Model an image plane and apply a material.
- [Instructor] Chapter six is all about polygon modeling. And I've got an example, which is a loft apartment. And I've also got a floor plan, some artwork that we can trace over to build up the walls for this apartment. And you could actually load the floor plan or any artwork into a viewport background but the viewport background feature in 3ds Max has a lot of issues and you can't really control the size and placement. Therefore, you want to create an actual piece of plane or geometry and then map it with a material.
That's what we'll look at in this movie. Before we get started, we'll need to check in on our unit setup. Go to the Customize menu - Unit Setup. And in this case I want to work in US standard, but I want feet and inches. I'll choose feet with decimal inches. And the default units as feet. Meaning, for example, when I type in a seven, 3ds Max will interpret that as being seven feet. Click okay, also check in on the grid.
Right click on any one of these magnet icons, go to the Home Grid, let's set the Grid Spacing to one foot. Type in a one and then Major Grid Lines, we can leave at 10. We will get a major grid line every 10 feet. I'll extend the Perspective View out a bit, let's make that 50 feet from center to edge. Alright, got our grid set up, now let's make a plane here in the top view. In the Create panel, in Geometry Standard Primitives, we've got a plane.
Click on that and drag it out in the top view and release the mouse. And it's been created. Right click to exit that tool. And then go to the Modified panel. We need to set the length and width to be the same size as the artwork. That's not necessarily the same size as the actual floor plan. My building is not as large as the canvas upon which the picture of the building is placed. So you need to know what is the physical size of the artwork? As if it were a one to one scale representation.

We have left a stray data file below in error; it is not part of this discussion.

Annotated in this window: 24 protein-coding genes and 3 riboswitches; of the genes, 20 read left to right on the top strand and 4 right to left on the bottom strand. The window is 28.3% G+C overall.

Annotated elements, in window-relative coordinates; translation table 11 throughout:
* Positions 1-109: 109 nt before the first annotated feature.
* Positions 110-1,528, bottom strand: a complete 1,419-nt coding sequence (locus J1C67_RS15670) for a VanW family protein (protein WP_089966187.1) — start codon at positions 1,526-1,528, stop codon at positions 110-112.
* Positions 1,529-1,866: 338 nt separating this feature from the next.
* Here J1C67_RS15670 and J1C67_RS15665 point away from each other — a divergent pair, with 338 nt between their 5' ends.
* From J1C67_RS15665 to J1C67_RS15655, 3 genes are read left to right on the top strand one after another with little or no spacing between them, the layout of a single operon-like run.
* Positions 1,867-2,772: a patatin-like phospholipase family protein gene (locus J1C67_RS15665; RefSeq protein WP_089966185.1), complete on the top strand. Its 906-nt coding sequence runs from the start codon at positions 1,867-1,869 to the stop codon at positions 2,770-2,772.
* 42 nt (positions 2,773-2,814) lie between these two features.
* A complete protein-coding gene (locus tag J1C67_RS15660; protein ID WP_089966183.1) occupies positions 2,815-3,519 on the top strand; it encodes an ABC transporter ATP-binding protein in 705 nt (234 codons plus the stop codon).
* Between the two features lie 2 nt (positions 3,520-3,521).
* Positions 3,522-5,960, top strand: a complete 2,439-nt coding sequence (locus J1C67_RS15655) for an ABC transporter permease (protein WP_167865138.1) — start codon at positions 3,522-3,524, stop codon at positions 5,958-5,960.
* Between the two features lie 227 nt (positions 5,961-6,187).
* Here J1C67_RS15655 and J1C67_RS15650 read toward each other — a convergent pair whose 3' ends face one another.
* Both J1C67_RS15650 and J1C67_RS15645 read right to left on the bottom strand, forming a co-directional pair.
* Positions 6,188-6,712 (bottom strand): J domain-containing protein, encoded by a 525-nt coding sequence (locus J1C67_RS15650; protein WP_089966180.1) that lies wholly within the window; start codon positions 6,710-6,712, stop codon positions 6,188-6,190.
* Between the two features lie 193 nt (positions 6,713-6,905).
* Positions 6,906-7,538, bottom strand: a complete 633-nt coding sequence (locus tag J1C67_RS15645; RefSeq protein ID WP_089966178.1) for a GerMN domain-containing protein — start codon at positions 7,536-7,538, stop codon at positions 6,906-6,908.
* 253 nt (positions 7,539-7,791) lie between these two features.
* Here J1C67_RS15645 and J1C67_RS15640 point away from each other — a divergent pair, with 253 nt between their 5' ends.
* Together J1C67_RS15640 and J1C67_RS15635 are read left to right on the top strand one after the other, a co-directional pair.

So in other words, including the borders around the building, the artwork, is going to be in this case, 74 feet square. I'm going to type that in here. 74, press the tab key, and 74, and press enter, and now it's the right size. I also want to center it on the world. Grab the move tool, and then just type in zeros down here. Zero tab zero tab zero. And our plane is positioned at the origin and it's the correct size.
Now we want to add the artwork onto this, to do that we have to use the Material editor. We're jumping ahead a little bit here because we haven't talked about materials yet. There's a whole chapter on that later. But in order to trace over a piece of artwork, we have to create a material. Let's open up the Material Editor: it's found on the main toolbar up here. And the Material Editor is a little icon, it's kind of an abstract icon with a couple of checker balls on it. Or you could use the keyboard shortcut, which is M for materials.
I'm going to do that, press M. And the Slate Material Editor opens. Once again, we are going to go over this in a lot more detail later. But for now, we just want to get an image applied onto that surface. To start with, we need a material. Here on the left, we've got a browser, and at the top we've got a section for materials. There's a subsection there that says Scanline and Standard. Let's click and drag that over here into this view area. And we've created a Standard material. Scroll down a little bit into the Maps section, and we want to create a Bitmap.
And once again, click and drag that over. And as soon as you do that, you get a dialogue popping up to ask you where is your image file. And it should take you directly to your current project and then in a sub folder: Seen Assets. And a sub folder inside that called Images. This is where all of your bitmap images for your project need to live. Inside Current Projects, Seen Assets, Images. Here it is: it's called floor_plan_4k. Select it and click Open. And then if you double click on this bitmap node or box, then you will see all the parameters for that here in the Parameter Editor section.